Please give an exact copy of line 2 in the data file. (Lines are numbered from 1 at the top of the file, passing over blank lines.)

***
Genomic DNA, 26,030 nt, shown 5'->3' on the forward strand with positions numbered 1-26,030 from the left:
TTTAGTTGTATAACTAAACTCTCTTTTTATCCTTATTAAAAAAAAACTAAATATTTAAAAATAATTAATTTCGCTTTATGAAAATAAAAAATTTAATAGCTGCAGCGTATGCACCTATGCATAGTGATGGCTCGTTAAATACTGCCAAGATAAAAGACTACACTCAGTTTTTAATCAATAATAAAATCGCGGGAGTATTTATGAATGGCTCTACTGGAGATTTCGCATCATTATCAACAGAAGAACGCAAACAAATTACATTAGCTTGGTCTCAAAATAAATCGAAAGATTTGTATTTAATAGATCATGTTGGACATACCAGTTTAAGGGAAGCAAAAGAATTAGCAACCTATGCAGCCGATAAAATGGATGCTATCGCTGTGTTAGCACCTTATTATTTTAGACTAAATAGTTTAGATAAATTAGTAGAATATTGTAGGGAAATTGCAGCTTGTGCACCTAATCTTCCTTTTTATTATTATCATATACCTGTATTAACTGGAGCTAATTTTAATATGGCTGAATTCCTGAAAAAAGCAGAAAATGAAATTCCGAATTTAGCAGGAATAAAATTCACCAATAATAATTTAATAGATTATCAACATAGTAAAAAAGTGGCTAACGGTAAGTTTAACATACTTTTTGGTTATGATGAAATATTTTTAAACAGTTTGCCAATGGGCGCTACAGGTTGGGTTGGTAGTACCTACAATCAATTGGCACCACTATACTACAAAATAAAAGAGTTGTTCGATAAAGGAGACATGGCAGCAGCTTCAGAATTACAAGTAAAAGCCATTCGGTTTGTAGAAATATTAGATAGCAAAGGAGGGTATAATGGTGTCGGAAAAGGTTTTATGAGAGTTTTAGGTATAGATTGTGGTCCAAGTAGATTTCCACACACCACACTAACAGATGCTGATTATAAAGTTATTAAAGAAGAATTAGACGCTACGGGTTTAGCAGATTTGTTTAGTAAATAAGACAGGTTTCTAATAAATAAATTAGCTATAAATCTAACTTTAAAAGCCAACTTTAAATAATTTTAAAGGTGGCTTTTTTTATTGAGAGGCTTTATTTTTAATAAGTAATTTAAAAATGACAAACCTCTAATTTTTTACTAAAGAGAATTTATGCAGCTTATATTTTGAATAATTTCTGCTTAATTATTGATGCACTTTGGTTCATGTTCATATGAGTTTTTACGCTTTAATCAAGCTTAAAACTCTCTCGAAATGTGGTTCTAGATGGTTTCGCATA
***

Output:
TTTAGTTGTATAACTAAACTCTCTTTTTATCCTTATTAAAAAAAAACTAAATATTTAAAAATAATTAATTTCGCTTTATGAAAATAAAAAATTTAATAGCTGCAGCGTATGCACCTATGCATAGTGATGGCTCGTTAAATACTGCCAAGATAAAAGACTACACTCAGTTTTTAATCAATAATAAAATCGCGGGAGTATTTATGAATGGCTCTACTGGAGATTTCGCATCATTATCAACAGAAGAACGCAAACAAATTACATTAGCTTGGTCTCAAAATAAATCGAAAGATTTGTATTTAATAGATCATGTTGGACATACCAGTTTAAGGGAAGCAAAAGAATTAGCAACCTATGCAGCCGATAAAATGGATGCTATCGCTGTGTTAGCACCTTATTATTTTAGACTAAATAGTTTAGATAAATTAGTAGAATATTGTAGGGAAATTGCAGCTTGTGCACCTAATCTTCCTTTTTATTATTATCATATACCTGTATTAACTGGAGCTAATTTTAATATGGCTGAATTCCTGAAAAAAGCAGAAAATGAAATTCCGAATTTAGCAGGAATAAAATTCACCAATAATAATTTAATAGATTATCAACATAGTAAAAAAGTGGCTAACGGTAAGTTTAACATACTTTTTGGTTATGATGAAATATTTTTAAACAGTTTGCCAATGGGCGCTACAGGTTGGGTTGGTAGTACCTACAATCAATTGGCACCACTATACTACAAAATAAAAGAGTTGTTCGATAAAGGAGACATGGCAGCAGCTTCAGAATTACAAGTAAAAGCCATTCGGTTTGTAGAAATATTAGATAGCAAAGGAGGGTATAATGGTGTCGGAAAAGGTTTTATGAGAGTTTTAGGTATAGATTGTGGTCCAAGTAGATTTCCACACACCACACTAACAGATGCTGATTATAAAGTTATTAAAGAAGAATTAGACGCTACGGGTTTAGCAGATTTGTTTAGTAAATAAGACAGGTTTCTAATAAATAAATTAGCTATAAATCTAACTTTAAAAGCCAACTTTAAATAATTTTAAAGGTGGCTTTTTTTATTGAGAGGCTTTATTTTTAATAAGTAATTTAAAAATGACAAACCTCTAATTTTTTACTAAAGAGAATTTATGCAGCTTATATTTTGAATAATTTCTGCTTAATTATTGATGCACTTTGGTTCATGTTCATATGAGTTTTTACGCTTTAATCAAGCTTAAAACTCTCTCGAAATGTGGTTCTAGATGGTTTCGCATA